Not Easy Being Green
It's not easy being green, especially in Texas. A new report says the Lone Star State is the 15th least green place in the U.S.
WalletHub determined each state's "greenness" by analyzing data on environmental quality, eco-friendly behaviors, and climate change contributions. The results were released in advance of Earth Day (April 22), and Texas has plenty of work to do.
We rank 38th out of 50 in the environmental quality and eco-friendly behavior categories and come out slightly better, 34th, for climate change contributions. While there are many factors contributing to our poor showing, here are some of the most astounding figures.
Only 4.3 percent of Texas' energy comes from renewable sources, and the average Texan uses 476 gallons of gasoline per year. On top of that, each Texan is responsible for generating 1.2 tons of municipal solid waste, only 9 percent of which is recycled. Even more shocking, our water usage equates to 92 gallons of water per Texan per day.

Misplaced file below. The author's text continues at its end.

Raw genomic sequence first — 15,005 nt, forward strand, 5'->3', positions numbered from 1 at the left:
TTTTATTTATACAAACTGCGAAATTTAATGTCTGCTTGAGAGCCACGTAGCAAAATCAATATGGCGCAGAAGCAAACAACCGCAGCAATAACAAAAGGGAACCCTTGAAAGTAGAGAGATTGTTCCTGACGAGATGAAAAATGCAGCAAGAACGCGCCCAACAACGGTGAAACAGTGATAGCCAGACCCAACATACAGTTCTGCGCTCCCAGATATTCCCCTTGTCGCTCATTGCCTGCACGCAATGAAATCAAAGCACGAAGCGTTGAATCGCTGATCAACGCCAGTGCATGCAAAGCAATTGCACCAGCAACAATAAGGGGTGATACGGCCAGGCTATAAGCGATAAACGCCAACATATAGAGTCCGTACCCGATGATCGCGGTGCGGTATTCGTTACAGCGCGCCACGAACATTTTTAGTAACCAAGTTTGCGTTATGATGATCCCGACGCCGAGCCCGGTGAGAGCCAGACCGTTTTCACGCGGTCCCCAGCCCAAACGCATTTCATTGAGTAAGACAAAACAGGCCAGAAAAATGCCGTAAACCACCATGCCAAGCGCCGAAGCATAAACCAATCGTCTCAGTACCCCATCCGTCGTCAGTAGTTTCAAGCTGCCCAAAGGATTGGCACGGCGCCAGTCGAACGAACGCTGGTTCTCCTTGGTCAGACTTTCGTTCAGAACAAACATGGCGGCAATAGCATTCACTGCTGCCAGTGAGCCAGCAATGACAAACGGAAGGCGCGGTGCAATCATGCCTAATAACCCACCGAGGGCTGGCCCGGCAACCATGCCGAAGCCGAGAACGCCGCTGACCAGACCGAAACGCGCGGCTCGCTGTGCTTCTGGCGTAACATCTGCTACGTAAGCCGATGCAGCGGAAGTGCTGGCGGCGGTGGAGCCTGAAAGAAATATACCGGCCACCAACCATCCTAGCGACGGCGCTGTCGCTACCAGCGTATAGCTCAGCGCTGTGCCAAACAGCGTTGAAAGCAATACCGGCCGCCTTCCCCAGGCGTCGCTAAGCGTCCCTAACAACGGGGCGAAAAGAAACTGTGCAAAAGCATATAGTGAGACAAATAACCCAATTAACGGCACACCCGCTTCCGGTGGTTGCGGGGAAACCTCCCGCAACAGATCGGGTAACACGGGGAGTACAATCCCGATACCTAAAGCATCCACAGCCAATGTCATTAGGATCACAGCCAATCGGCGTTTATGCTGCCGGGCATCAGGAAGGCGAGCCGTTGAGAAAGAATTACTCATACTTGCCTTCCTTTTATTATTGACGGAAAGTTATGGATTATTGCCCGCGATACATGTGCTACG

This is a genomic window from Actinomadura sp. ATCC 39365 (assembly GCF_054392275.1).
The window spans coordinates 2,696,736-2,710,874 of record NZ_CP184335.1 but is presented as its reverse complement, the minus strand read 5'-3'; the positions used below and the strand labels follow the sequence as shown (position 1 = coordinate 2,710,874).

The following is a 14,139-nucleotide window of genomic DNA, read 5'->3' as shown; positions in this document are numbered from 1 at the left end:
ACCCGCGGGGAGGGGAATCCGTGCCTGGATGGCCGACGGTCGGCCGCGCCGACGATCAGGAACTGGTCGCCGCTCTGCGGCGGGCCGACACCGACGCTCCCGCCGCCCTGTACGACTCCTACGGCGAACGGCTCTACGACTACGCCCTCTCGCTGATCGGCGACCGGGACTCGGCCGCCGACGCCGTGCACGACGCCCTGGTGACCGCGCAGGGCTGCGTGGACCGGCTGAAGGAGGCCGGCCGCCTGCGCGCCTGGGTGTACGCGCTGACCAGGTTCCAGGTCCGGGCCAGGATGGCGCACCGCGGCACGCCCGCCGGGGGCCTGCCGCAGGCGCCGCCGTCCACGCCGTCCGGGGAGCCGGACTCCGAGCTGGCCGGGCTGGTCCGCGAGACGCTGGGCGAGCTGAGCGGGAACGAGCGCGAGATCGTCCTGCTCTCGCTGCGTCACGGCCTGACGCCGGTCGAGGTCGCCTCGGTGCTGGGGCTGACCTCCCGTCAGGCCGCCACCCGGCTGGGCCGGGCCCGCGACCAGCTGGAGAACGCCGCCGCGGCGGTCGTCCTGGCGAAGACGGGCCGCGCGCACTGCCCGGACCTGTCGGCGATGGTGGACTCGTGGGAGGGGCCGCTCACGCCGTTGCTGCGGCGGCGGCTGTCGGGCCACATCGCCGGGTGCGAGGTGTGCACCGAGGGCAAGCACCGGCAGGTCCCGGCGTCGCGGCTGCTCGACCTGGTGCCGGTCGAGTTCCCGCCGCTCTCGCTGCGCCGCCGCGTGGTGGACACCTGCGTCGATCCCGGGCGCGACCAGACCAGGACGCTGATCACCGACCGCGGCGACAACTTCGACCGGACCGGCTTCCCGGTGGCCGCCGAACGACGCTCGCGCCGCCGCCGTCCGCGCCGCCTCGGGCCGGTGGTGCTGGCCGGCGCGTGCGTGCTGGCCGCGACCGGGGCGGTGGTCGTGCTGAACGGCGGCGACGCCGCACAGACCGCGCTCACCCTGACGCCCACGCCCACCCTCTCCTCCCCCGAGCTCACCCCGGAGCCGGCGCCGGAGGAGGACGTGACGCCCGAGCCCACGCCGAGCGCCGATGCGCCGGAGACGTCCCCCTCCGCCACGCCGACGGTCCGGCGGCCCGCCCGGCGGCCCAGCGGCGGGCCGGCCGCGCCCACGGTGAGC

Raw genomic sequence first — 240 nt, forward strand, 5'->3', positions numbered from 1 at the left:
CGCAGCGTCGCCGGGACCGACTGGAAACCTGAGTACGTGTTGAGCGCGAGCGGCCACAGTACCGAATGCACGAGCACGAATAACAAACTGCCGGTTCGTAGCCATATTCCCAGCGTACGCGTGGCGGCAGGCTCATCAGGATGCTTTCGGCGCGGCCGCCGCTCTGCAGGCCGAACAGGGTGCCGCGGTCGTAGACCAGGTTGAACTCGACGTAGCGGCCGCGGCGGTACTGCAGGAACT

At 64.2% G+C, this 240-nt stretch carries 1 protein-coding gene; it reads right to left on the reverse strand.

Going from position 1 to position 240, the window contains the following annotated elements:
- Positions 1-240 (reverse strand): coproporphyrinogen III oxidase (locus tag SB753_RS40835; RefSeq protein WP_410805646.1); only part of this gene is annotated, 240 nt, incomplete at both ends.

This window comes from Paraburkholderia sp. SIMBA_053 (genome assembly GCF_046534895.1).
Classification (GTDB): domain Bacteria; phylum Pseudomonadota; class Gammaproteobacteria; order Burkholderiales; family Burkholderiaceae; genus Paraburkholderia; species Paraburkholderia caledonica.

The only area where Texas is outpacing other states is in our abundance of green buildings. There are roughly 32 LEED-certified buildings for every 100,000 Texan residents, the third highest ratio in the country. We've also got a thriving market for alternative fuel vehicles, earning Texas a No. 18 ranking in this particular category.
If you're choking on this news, at least you don't live in Wyoming (No. 50), North Dakota (No. 49), or Montana (No. 48), the three least green states on WalletHub's list. Vermont (No. 1), Washington (No. 2), and Massachusetts (No. 3) are the most environmentally friendly states — and we're absolutely green with envy.
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